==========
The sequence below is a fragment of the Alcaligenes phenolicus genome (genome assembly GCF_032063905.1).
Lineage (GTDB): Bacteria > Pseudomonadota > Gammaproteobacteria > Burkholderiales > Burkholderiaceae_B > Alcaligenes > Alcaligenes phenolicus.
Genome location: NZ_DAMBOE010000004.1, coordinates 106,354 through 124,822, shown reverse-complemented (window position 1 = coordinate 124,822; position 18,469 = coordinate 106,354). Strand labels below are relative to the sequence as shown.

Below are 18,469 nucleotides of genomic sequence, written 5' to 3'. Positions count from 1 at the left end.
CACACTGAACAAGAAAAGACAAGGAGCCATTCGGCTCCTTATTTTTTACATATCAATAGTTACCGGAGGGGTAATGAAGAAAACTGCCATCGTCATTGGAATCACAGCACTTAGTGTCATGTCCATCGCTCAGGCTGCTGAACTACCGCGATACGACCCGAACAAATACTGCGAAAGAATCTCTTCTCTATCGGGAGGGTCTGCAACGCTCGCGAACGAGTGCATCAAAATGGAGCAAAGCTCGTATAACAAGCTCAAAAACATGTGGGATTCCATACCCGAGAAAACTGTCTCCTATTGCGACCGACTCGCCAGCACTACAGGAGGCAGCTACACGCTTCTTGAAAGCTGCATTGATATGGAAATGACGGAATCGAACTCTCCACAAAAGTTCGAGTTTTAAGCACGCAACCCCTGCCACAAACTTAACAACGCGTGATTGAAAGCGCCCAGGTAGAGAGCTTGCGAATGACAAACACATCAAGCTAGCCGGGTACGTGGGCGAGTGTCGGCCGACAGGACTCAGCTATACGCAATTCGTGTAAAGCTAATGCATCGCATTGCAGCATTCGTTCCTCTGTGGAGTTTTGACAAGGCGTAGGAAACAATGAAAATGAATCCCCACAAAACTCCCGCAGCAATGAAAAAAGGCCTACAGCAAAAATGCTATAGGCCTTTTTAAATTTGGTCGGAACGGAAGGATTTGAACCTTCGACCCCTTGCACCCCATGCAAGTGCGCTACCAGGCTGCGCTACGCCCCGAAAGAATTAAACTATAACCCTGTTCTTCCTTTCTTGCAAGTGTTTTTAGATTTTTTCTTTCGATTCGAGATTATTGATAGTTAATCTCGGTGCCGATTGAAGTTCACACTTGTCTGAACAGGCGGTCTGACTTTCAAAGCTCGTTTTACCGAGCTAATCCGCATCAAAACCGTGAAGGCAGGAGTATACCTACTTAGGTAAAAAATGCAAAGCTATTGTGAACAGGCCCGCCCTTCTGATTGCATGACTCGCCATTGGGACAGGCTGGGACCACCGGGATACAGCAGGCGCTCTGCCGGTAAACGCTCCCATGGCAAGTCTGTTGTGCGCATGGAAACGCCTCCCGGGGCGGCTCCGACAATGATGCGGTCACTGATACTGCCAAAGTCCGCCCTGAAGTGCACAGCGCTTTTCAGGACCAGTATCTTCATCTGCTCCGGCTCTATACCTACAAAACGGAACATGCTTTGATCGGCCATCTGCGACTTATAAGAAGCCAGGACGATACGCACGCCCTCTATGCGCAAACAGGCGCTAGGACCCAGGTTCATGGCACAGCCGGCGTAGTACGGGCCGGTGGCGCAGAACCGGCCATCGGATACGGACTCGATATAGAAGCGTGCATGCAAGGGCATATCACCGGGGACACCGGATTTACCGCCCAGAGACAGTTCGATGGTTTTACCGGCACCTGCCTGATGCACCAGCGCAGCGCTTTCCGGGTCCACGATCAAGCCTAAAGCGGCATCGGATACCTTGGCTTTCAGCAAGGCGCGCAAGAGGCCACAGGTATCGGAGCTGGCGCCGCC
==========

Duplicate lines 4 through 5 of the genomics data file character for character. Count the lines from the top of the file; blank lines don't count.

Below are 18,469 nucleotides of genomic sequence, written 5' to 3'. Positions count from 1 at the left end.
CACACTGAACAAGAAAAGACAAGGAGCCATTCGGCTCCTTATTTTTTACATATCAATAGTTACCGGAGGGGTAATGAAGAAAACTGCCATCGTCATTGGAATCACAGCACTTAGTGTCATGTCCATCGCTCAGGCTGCTGAACTACCGCGATACGACCCGAACAAATACTGCGAAAGAATCTCTTCTCTATCGGGAGGGTCTGCAACGCTCGCGAACGAGTGCATCAAAATGGAGCAAAGCTCGTATAACAAGCTCAAAAACATGTGGGATTCCATACCCGAGAAAACTGTCTCCTATTGCGACCGACTCGCCAGCACTACAGGAGGCAGCTACACGCTTCTTGAAAGCTGCATTGATATGGAAATGACGGAATCGAACTCTCCACAAAAGTTCGAGTTTTAAGCACGCAACCCCTGCCACAAACTTAACAACGCGTGATTGAAAGCGCCCAGGTAGAGAGCTTGCGAATGACAAACACATCAAGCTAGCCGGGTACGTGGGCGAGTGTCGGCCGACAGGACTCAGCTATACGCAATTCGTGTAAAGCTAATGCATCGCATTGCAGCATTCGTTCCTCTGTGGAGTTTTGACAAGGCGTAGGAAACAATGAAAATGAATCCCCACAAAACTCCCGCAGCAATGAAAAAAGGCCTACAGCAAAAATGCTATAGGCCTTTTTAAATTTGGTCGGAACGGAAGGATTTGAACCTTCGACCCCTTGCACCCCATGCAAGTGCGCTACCAGGCTGCGCTACGCCCCGAAAGAATTAAACTATAACCCTGTTCTTCCTTTCTTGCAAGTGTTTTTAGATTTTTTCTTTCGATTCGAGATTATTGATAGTTAATCTCGGTGCCGATTGAAGTTCACACTTGTCTGAACAGGCGGTCTGACTTTCAAAGCTCGTTTTACCGAGCTAATCCGCATCAAAACCGTGAAGGCAGGAGTATACCTACTTAGGTAAAAAATGCAAAGCTATTGTGAACAGGCCCGCCCTTCTGATTGCATGACTCGCCATTGGGACAGGCTGGGACCACCGGGATACAGCAGGCGCTCTGCCGGTAAACGCTCCCATGGCAAGTCTGTTGTGCGCATGGAAACGCCTCCCGGGGCGGCTCCGACAATGATGCGGTCACTGATACTGCCAAAGTCCGCCCTGAAGTGCACAGCGCTTTTCAGGACCAGTATCTTCATCTGCTCCGGCTCTATACCTACAAAACGGAACATGCTTTGATCGGCCATCTGCGACTTATAAGAAGCCAGGACGATACGCACGCCCTCTATGCGCAAACAGGCGCTAGGACCCAGGTTCATGGCACAGCCGGCGTAGTACGGGCCGGTGGCGCAGAACCGGCCATCGGATACGGACTCGATATAGAAGCGTGCATGCAAGGGCATATCACCGGGGACACCGGATTTACCGCCCAGAGACAGTTCGATGGTTTTACCGGCACCTGCCTGATGCACCAGCGCAGCGCTTTCCGGGTCCACGATCAAGCCTAAAGCGGCATCGGATACCTTGGCTTTCAGCAAGGCGCGCAAGAGGCCACAGGTATCGGAGCTGGCGCCGCC